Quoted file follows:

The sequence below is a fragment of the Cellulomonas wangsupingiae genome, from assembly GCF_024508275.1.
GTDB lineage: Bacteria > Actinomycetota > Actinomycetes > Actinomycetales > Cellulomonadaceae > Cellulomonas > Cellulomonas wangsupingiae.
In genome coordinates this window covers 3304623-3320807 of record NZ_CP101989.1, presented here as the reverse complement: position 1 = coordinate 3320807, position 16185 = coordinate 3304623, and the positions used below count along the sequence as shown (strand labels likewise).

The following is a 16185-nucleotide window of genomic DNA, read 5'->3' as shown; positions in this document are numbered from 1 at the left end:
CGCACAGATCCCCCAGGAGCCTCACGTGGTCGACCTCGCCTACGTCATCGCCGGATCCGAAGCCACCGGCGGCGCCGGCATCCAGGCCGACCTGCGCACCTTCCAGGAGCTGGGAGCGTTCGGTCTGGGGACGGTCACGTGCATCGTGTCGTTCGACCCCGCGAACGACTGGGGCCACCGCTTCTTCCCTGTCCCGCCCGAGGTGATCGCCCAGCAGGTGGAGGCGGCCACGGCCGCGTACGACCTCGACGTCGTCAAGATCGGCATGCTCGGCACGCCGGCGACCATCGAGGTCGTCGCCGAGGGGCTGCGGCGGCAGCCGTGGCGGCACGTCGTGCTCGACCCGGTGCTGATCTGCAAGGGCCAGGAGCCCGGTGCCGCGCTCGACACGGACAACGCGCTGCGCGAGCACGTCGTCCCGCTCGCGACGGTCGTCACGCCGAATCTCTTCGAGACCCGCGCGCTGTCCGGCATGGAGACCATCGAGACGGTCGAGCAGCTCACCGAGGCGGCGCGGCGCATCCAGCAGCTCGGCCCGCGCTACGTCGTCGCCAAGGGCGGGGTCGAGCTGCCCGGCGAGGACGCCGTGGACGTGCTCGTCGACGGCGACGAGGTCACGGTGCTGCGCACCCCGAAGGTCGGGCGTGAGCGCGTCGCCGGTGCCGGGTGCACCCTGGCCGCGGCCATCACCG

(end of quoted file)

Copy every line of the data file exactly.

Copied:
The sequence below is a fragment of the Cellulomonas wangsupingiae genome, from assembly GCF_024508275.1.
GTDB lineage: Bacteria > Actinomycetota > Actinomycetes > Actinomycetales > Cellulomonadaceae > Cellulomonas > Cellulomonas wangsupingiae.
In genome coordinates this window covers 3304623-3320807 of record NZ_CP101989.1, presented here as the reverse complement: position 1 = coordinate 3320807, position 16185 = coordinate 3304623, and the positions used below count along the sequence as shown (strand labels likewise).

The following is a 16185-nucleotide window of genomic DNA, read 5'->3' as shown; positions in this document are numbered from 1 at the left end:
CGCACAGATCCCCCAGGAGCCTCACGTGGTCGACCTCGCCTACGTCATCGCCGGATCCGAAGCCACCGGCGGCGCCGGCATCCAGGCCGACCTGCGCACCTTCCAGGAGCTGGGAGCGTTCGGTCTGGGGACGGTCACGTGCATCGTGTCGTTCGACCCCGCGAACGACTGGGGCCACCGCTTCTTCCCTGTCCCGCCCGAGGTGATCGCCCAGCAGGTGGAGGCGGCCACGGCCGCGTACGACCTCGACGTCGTCAAGATCGGCATGCTCGGCACGCCGGCGACCATCGAGGTCGTCGCCGAGGGGCTGCGGCGGCAGCCGTGGCGGCACGTCGTGCTCGACCCGGTGCTGATCTGCAAGGGCCAGGAGCCCGGTGCCGCGCTCGACACGGACAACGCGCTGCGCGAGCACGTCGTCCCGCTCGCGACGGTCGTCACGCCGAATCTCTTCGAGACCCGCGCGCTGTCCGGCATGGAGACCATCGAGACGGTCGAGCAGCTCACCGAGGCGGCGCGGCGCATCCAGCAGCTCGGCCCGCGCTACGTCGTCGCCAAGGGCGGGGTCGAGCTGCCCGGCGAGGACGCCGTGGACGTGCTCGTCGACGGCGACGAGGTCACGGTGCTGCGCACCCCGAAGGTCGGGCGTGAGCGCGTCGCCGGTGCCGGGTGCACCCTGGCCGCGGCCATCACCG